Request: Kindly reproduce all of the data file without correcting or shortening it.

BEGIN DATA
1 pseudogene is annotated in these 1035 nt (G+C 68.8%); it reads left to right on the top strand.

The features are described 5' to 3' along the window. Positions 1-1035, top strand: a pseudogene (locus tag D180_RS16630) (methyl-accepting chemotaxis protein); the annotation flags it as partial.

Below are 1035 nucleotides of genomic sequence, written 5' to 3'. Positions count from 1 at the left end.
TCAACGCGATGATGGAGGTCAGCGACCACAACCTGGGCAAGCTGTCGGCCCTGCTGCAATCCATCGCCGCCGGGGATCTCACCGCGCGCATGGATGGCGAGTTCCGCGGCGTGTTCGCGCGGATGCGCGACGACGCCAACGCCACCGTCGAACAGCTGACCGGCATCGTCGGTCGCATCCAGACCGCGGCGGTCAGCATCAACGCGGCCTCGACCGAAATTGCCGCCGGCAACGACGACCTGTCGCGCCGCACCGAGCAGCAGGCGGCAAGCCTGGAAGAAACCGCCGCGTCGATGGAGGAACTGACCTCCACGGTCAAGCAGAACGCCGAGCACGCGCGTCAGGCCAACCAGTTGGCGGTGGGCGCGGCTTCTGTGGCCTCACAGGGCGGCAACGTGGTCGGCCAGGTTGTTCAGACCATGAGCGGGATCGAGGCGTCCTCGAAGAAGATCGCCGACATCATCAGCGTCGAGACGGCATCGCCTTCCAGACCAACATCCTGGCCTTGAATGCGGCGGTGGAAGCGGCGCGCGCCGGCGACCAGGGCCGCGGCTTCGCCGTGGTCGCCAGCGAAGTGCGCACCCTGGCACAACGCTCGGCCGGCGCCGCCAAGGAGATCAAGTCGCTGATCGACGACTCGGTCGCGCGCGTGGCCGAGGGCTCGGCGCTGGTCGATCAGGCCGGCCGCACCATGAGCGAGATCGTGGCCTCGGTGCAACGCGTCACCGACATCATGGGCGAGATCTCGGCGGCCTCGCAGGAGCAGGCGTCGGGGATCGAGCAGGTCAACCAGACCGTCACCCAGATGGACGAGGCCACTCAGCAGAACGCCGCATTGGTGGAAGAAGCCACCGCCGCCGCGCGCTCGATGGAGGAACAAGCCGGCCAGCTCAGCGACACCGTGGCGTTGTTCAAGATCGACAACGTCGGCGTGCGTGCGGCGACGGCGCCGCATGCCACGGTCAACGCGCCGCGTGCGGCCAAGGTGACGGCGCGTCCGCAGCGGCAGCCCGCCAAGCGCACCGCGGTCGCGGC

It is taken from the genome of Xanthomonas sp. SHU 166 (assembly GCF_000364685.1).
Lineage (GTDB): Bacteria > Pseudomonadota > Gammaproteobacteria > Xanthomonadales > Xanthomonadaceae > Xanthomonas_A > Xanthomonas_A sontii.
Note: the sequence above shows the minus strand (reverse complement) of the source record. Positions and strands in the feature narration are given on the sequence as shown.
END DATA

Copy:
1 pseudogene is annotated in these 1035 nt (G+C 68.8%); it reads left to right on the top strand.

The features are described 5' to 3' along the window. Positions 1-1035, top strand: a pseudogene (locus tag D180_RS16630) (methyl-accepting chemotaxis protein); the annotation flags it as partial.

Below are 1035 nucleotides of genomic sequence, written 5' to 3'. Positions count from 1 at the left end.
TCAACGCGATGATGGAGGTCAGCGACCACAACCTGGGCAAGCTGTCGGCCCTGCTGCAATCCATCGCCGCCGGGGATCTCACCGCGCGCATGGATGGCGAGTTCCGCGGCGTGTTCGCGCGGATGCGCGACGACGCCAACGCCACCGTCGAACAGCTGACCGGCATCGTCGGTCGCATCCAGACCGCGGCGGTCAGCATCAACGCGGCCTCGACCGAAATTGCCGCCGGCAACGACGACCTGTCGCGCCGCACCGAGCAGCAGGCGGCAAGCCTGGAAGAAACCGCCGCGTCGATGGAGGAACTGACCTCCACGGTCAAGCAGAACGCCGAGCACGCGCGTCAGGCCAACCAGTTGGCGGTGGGCGCGGCTTCTGTGGCCTCACAGGGCGGCAACGTGGTCGGCCAGGTTGTTCAGACCATGAGCGGGATCGAGGCGTCCTCGAAGAAGATCGCCGACATCATCAGCGTCGAGACGGCATCGCCTTCCAGACCAACATCCTGGCCTTGAATGCGGCGGTGGAAGCGGCGCGCGCCGGCGACCAGGGCCGCGGCTTCGCCGTGGTCGCCAGCGAAGTGCGCACCCTGGCACAACGCTCGGCCGGCGCCGCCAAGGAGATCAAGTCGCTGATCGACGACTCGGTCGCGCGCGTGGCCGAGGGCTCGGCGCTGGTCGATCAGGCCGGCCGCACCATGAGCGAGATCGTGGCCTCGGTGCAACGCGTCACCGACATCATGGGCGAGATCTCGGCGGCCTCGCAGGAGCAGGCGTCGGGGATCGAGCAGGTCAACCAGACCGTCACCCAGATGGACGAGGCCACTCAGCAGAACGCCGCATTGGTGGAAGAAGCCACCGCCGCCGCGCGCTCGATGGAGGAACAAGCCGGCCAGCTCAGCGACACCGTGGCGTTGTTCAAGATCGACAACGTCGGCGTGCGTGCGGCGACGGCGCCGCATGCCACGGTCAACGCGCCGCGTGCGGCCAAGGTGACGGCGCGTCCGCAGCGGCAGCCCGCCAAGCGCACCGCGGTCGCGGC

It is taken from the genome of Xanthomonas sp. SHU 166 (assembly GCF_000364685.1).
Lineage (GTDB): Bacteria > Pseudomonadota > Gammaproteobacteria > Xanthomonadales > Xanthomonadaceae > Xanthomonas_A > Xanthomonas_A sontii.
Note: the sequence above shows the minus strand (reverse complement) of the source record. Positions and strands in the feature narration are given on the sequence as shown.